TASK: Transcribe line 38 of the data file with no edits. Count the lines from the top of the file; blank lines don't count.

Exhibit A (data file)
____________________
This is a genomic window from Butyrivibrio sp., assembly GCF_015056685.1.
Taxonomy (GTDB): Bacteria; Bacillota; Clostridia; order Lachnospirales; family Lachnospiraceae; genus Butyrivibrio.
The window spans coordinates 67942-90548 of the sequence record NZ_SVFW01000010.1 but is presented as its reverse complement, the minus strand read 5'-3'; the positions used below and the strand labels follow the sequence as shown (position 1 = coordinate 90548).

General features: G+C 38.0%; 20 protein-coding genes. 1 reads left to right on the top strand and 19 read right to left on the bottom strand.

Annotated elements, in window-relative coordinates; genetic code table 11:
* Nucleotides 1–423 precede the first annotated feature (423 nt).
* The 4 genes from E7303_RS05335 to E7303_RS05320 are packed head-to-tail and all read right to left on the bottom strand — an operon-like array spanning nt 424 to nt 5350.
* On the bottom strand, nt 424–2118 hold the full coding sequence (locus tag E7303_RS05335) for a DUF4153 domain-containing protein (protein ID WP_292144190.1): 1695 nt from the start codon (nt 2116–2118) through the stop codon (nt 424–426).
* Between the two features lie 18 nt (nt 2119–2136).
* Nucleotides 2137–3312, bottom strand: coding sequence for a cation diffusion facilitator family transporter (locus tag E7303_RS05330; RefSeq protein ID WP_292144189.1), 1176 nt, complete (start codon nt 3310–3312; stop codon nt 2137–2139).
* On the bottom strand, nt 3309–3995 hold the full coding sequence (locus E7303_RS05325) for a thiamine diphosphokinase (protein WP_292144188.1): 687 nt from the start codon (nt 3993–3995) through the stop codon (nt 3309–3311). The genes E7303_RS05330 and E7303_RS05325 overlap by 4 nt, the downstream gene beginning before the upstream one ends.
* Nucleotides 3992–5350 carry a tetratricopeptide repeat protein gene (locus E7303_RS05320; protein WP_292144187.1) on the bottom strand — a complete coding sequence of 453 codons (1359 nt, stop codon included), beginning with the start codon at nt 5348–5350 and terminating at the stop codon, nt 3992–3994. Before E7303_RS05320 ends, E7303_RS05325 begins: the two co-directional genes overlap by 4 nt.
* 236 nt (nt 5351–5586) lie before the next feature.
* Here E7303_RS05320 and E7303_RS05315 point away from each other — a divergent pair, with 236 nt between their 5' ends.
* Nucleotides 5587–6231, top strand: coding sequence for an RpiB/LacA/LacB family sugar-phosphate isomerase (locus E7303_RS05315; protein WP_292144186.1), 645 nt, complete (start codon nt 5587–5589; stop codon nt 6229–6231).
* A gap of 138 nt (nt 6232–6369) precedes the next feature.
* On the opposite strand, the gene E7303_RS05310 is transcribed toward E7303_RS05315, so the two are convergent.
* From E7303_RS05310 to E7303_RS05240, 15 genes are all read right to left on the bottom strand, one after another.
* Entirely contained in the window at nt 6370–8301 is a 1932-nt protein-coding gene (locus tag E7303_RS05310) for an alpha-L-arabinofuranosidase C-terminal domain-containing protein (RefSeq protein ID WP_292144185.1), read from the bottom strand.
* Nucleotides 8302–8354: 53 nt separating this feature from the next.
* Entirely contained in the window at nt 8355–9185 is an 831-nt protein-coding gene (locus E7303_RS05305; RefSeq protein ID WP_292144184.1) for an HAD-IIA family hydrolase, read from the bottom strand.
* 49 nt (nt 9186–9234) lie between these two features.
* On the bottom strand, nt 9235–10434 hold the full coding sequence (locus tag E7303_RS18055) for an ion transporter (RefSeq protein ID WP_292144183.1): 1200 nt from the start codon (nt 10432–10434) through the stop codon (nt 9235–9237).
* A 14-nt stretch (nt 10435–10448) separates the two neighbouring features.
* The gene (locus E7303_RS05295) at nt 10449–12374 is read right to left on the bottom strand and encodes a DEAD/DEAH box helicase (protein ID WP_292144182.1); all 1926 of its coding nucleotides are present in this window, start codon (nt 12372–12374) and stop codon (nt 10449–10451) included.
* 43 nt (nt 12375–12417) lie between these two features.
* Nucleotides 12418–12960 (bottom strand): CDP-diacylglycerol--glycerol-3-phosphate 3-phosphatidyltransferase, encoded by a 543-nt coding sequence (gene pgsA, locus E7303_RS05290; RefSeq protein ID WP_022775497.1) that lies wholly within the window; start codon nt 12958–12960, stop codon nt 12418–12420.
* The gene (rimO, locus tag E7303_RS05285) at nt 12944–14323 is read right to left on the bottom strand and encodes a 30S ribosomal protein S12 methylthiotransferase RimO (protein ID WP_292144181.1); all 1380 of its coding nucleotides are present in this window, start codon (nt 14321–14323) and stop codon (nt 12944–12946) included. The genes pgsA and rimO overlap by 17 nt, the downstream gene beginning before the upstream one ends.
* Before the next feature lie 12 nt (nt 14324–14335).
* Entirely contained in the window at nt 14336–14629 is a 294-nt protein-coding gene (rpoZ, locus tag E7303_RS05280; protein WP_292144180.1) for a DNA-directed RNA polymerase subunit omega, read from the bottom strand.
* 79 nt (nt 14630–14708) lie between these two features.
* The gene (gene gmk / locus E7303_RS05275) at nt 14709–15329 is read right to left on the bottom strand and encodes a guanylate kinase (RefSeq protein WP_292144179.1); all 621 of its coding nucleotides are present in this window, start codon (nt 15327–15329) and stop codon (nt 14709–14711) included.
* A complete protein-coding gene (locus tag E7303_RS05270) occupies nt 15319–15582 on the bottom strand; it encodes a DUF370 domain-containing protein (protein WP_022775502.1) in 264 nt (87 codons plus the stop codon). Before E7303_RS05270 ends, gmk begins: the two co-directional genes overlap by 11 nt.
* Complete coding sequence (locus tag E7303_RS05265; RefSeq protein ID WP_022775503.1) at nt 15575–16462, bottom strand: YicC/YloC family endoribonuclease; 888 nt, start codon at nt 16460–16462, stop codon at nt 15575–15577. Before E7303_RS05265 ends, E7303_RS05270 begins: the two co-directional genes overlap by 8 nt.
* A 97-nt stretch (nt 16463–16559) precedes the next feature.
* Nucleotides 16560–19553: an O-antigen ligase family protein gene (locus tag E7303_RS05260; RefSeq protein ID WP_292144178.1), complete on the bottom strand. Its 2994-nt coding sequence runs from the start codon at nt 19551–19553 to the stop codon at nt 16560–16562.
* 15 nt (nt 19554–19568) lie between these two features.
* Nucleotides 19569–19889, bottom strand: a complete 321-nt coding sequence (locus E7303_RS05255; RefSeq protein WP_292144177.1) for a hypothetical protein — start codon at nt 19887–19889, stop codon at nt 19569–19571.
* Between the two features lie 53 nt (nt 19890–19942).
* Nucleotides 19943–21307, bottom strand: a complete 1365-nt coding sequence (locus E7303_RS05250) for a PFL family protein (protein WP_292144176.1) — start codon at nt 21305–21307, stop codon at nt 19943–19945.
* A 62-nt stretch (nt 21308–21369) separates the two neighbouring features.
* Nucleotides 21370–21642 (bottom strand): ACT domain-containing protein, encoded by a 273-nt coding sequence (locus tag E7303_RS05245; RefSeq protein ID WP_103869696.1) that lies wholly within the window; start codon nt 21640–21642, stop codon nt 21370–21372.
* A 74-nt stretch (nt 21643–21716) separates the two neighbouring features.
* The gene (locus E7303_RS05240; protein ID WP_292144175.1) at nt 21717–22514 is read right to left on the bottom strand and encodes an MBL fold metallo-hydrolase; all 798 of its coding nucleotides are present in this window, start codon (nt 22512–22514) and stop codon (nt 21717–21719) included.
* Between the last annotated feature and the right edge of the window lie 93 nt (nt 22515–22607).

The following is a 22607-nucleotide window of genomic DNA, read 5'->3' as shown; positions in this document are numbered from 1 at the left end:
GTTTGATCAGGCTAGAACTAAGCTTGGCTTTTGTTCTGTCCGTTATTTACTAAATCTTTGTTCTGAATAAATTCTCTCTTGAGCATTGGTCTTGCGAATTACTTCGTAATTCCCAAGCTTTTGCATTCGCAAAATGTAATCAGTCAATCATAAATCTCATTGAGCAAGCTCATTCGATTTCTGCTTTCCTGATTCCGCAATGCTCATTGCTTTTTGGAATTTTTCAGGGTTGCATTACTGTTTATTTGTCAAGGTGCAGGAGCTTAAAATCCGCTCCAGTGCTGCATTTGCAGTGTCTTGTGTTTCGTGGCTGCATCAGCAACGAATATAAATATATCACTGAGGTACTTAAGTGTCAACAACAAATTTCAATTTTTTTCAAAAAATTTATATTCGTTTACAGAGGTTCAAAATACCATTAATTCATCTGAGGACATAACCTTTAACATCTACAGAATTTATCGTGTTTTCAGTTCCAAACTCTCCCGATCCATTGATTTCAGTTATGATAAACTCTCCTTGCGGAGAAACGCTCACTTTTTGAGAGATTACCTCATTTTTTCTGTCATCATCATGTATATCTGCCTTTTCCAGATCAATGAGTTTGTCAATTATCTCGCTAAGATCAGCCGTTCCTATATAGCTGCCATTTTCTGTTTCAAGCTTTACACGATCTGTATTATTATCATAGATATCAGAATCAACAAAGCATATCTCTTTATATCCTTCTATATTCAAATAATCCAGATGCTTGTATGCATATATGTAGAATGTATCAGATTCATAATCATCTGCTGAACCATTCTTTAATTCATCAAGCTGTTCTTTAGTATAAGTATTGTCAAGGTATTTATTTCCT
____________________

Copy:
* Nucleotides 19569–19889, bottom strand: a complete 321-nt coding sequence (locus E7303_RS05255; RefSeq protein WP_292144177.1) for a hypothetical protein — start codon at nt 19887–19889, stop codon at nt 19569–19571.